I Walked with a Zombie (1943). 69 minutes. Directed by Jacques Tourneur. Starring Frances Dee (as Betsy Connell), Tom Conway (as Paul Holland), James Ellison (as Wesley Rand), Edith Barrett (as Mrs. Rand), James Bell (as Dr. Maxwell), Christine Gordon (as Jessica Holland), Theresa Harris (as Alma), Darby Jones (as Carrefour), and Sir Lancelot (as calypso singer). Produced by Val Lewton.
I Walked with a Zombie has a sensationalistic title, but don’t let that fool you—this is not a 1950s atom bomb movie about flesh-eating ghouls. The story follows a strange woman living on a balmy island who wanders around in a kind of trance, whether due to tropical fever or vengeance or voodoo (or all three). The true nature of her condition is never made entirely clear, and rather than prove to us definitively that the woman is a zombie, the movie instead cultivates a moody atmosphere where much is unsaid, sorrow pervades, and we are left to draw … Read the rest
Scarlet Street (1945). 102 minutes. Directed by Fritz Lang. Starring Edward G. Robinson (as Christopher Cross), Joan Bennett (as Katharine “Kitty” March), Dan Duryea (as Johnny Prince), Margaret Lindsay (as Millie Rae), Rosalind Ivan (as Adele Cross), Jess Barker (as David Janeway), Charles Kemper (as Patch-eye Higgins), and Russell Hicks (as J. J. Hogarth).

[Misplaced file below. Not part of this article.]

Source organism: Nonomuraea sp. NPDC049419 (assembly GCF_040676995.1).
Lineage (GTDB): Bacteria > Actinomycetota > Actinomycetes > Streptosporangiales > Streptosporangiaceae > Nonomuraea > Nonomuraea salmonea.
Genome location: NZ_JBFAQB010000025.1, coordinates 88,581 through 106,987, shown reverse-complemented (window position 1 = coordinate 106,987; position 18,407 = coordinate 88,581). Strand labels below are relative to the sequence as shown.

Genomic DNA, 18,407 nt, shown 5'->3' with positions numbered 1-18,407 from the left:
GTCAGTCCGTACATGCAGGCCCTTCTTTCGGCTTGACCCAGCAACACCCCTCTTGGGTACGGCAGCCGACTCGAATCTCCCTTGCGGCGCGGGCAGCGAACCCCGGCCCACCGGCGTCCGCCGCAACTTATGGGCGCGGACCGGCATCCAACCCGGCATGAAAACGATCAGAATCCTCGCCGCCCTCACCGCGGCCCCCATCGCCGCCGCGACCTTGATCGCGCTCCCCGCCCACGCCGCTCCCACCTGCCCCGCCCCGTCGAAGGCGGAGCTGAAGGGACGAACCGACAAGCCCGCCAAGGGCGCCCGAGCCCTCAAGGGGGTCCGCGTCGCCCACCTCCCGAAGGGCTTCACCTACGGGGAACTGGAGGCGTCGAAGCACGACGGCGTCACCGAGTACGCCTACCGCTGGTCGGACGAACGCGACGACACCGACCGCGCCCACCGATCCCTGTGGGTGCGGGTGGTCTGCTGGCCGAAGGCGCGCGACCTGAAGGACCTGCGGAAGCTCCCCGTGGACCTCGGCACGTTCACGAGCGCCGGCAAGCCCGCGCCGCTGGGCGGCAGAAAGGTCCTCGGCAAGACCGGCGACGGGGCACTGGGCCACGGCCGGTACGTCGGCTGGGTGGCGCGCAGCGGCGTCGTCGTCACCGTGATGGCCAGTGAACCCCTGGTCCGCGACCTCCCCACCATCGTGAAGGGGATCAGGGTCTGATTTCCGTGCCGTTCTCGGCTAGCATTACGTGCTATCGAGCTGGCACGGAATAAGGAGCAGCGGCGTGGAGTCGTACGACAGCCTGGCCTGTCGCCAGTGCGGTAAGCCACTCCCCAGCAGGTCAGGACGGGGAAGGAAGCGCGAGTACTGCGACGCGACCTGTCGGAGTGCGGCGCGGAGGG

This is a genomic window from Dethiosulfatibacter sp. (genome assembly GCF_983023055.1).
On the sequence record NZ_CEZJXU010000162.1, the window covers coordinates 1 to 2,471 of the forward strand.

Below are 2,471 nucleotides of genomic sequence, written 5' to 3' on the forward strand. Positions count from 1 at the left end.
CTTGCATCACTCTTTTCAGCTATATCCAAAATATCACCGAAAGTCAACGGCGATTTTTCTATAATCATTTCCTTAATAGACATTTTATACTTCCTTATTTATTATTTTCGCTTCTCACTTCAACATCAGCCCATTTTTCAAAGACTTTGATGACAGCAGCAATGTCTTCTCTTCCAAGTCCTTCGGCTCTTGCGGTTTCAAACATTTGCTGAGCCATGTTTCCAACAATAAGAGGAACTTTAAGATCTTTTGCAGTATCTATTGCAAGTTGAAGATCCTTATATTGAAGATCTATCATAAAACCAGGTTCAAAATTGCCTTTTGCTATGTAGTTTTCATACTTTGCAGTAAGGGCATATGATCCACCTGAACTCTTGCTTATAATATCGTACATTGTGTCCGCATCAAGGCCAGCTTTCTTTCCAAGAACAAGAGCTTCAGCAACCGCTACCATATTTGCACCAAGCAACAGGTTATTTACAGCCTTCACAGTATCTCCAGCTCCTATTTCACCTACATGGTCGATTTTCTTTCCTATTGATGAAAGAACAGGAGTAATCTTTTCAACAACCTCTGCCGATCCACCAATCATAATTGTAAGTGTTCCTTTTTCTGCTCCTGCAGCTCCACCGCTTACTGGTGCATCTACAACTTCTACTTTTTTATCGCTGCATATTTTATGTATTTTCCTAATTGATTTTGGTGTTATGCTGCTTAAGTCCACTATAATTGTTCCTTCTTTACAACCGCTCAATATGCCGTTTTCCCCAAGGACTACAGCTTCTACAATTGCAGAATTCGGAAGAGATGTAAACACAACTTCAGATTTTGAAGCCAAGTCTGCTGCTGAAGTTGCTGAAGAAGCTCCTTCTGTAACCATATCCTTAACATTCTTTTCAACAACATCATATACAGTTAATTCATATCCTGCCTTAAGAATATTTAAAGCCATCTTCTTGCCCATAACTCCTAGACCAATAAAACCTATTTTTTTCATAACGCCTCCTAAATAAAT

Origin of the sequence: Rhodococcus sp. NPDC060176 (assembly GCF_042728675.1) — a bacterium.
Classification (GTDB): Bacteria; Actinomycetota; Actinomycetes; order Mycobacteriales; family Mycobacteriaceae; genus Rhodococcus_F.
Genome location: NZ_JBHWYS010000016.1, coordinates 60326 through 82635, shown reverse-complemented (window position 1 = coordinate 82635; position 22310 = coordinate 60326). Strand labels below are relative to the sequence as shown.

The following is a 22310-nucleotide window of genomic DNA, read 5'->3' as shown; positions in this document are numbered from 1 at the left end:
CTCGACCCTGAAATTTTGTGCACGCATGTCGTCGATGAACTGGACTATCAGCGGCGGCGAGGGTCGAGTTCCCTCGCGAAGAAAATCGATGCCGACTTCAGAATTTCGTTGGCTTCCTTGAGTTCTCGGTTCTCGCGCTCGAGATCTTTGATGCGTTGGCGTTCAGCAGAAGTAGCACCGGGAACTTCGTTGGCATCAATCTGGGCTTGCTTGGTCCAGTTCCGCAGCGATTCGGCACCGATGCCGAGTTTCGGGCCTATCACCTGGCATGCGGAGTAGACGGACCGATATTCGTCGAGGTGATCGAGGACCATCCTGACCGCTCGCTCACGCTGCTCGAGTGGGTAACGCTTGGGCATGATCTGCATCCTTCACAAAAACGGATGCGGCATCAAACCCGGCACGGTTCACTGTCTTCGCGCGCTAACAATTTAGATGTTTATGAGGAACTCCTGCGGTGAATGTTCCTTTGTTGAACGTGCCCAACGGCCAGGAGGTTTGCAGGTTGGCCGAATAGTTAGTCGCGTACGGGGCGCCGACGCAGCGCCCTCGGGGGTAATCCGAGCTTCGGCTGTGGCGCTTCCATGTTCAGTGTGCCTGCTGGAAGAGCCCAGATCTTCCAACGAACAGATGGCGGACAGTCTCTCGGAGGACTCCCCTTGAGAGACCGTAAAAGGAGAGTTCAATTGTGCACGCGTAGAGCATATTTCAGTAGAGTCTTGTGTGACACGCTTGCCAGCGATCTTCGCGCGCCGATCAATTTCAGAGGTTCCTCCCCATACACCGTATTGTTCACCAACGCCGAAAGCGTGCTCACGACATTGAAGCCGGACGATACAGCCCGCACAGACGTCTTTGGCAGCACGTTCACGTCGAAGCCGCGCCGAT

Scarlet Street is a remake of Jean Renoir’s La Chienne (1931), but whereas La Chienne was made at the beginning of a decade that offered merely the seeds of film noir, Scarlet Street was made by Fritz Lang in the greatest period of this cinematic mode. The remake works splendidly, and Renoir’s story is right at home in a moody 1940s American nightscape replete with darkened streets, shadowy relationships, and moral turpitude. Above all I recommend it because it stars Edward G. Robinson, who is so often typecast as a tough guy or gangster, as a sensitive painter who is taken advantage of by two clever … Read the rest
Boudu Saved from Drowning (1932). 84 minutes. Directed by Jean Renoir. Starring Michel Simon (as Boudu), Charles Granval (as Edouard Lestingois), Marcelle Hainia (as Emma Lestingois), Sévérine Lerczinska (as Anne Marie), Jean Gehret (as Vigour), Max Dalban (as Godin), and Jean Dasté (as student).
Pauline Kael famously described Boudu Saved from Drowning as the story of a proto-hippie whom a family of bourgeois benefactors attempts to reform. In many ways this description works. I can attest that Boudu (the proto-hippie) does bear the markers of the many individuals who continue to inhabit the counter-cultural margins of the Bay Area, where I live: a free and easy approach to sex (witness how he impulsively grabs and fondles the maid Anne Marie while he carries on an affair with the lady of the house), a lack of care for his personal appearance (the clothes full of holes and the unkempt beard and mustache), the periodic narcissism (the lack of interest in the … Read the rest